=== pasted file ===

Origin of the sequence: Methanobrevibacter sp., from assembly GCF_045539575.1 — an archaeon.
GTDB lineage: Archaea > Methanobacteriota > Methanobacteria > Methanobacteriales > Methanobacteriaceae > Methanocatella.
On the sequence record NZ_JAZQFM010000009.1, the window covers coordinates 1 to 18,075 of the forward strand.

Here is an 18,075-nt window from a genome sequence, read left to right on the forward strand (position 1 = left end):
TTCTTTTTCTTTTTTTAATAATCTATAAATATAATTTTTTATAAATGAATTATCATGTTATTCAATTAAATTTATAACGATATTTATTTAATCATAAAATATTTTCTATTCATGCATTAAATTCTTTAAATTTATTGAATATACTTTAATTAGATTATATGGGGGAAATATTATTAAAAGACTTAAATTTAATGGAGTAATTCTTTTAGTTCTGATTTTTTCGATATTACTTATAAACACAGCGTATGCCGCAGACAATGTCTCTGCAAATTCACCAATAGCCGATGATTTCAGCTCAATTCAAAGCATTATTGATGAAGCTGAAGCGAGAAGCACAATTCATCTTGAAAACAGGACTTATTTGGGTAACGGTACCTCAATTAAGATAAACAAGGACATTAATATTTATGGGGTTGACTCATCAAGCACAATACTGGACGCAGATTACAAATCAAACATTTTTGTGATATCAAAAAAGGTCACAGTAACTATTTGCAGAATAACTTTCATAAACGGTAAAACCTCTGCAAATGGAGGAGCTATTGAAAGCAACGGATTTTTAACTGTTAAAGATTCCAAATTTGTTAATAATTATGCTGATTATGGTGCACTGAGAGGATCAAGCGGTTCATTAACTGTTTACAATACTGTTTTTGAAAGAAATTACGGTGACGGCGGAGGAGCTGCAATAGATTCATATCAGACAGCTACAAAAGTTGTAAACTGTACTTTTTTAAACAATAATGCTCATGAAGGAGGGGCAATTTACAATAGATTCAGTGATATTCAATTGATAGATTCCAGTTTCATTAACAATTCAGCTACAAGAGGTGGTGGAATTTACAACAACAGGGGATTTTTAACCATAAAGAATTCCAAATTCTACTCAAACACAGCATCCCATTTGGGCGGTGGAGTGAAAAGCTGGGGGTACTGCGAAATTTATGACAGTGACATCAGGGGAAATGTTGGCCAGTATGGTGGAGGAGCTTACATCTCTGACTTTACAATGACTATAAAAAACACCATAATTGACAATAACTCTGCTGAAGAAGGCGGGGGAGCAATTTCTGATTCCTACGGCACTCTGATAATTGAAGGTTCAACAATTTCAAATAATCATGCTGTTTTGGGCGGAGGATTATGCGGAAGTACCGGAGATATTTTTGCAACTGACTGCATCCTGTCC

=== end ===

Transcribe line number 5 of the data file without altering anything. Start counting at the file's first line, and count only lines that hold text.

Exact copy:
TTCTTTTTCTTTTTTTAATAATCTATAAATATAATTTTTTATAAATGAATTATCATGTTATTCAATTAAATTTATAACGATATTTATTTAATCATAAAATATTTTCTATTCATGCATTAAATTCTTTAAATTTATTGAATATACTTTAATTAGATTATATGGGGGAAATATTATTAAAAGACTTAAATTTAATGGAGTAATTCTTTTAGTTCTGATTTTTTCGATATTACTTATAAACACAGCGTATGCCGCAGACAATGTCTCTGCAAATTCACCAATAGCCGATGATTTCAGCTCAATTCAAAGCATTATTGATGAAGCTGAAGCGAGAAGCACAATTCATCTTGAAAACAGGACTTATTTGGGTAACGGTACCTCAATTAAGATAAACAAGGACATTAATATTTATGGGGTTGACTCATCAAGCACAATACTGGACGCAGATTACAAATCAAACATTTTTGTGATATCAAAAAAGGTCACAGTAACTATTTGCAGAATAACTTTCATAAACGGTAAAACCTCTGCAAATGGAGGAGCTATTGAAAGCAACGGATTTTTAACTGTTAAAGATTCCAAATTTGTTAATAATTATGCTGATTATGGTGCACTGAGAGGATCAAGCGGTTCATTAACTGTTTACAATACTGTTTTTGAAAGAAATTACGGTGACGGCGGAGGAGCTGCAATAGATTCATATCAGACAGCTACAAAAGTTGTAAACTGTACTTTTTTAAACAATAATGCTCATGAAGGAGGGGCAATTTACAATAGATTCAGTGATATTCAATTGATAGATTCCAGTTTCATTAACAATTCAGCTACAAGAGGTGGTGGAATTTACAACAACAGGGGATTTTTAACCATAAAGAATTCCAAATTCTACTCAAACACAGCATCCCATTTGGGCGGTGGAGTGAAAAGCTGGGGGTACTGCGAAATTTATGACAGTGACATCAGGGGAAATGTTGGCCAGTATGGTGGAGGAGCTTACATCTCTGACTTTACAATGACTATAAAAAACACCATAATTGACAATAACTCTGCTGAAGAAGGCGGGGGAGCAATTTCTGATTCCTACGGCACTCTGATAATTGAAGGTTCAACAATTTCAAATAATCATGCTGTTTTGGGCGGAGGATTATGCGGAAGTACCGGAGATATTTTTGCAACTGACTGCATCCTGTCC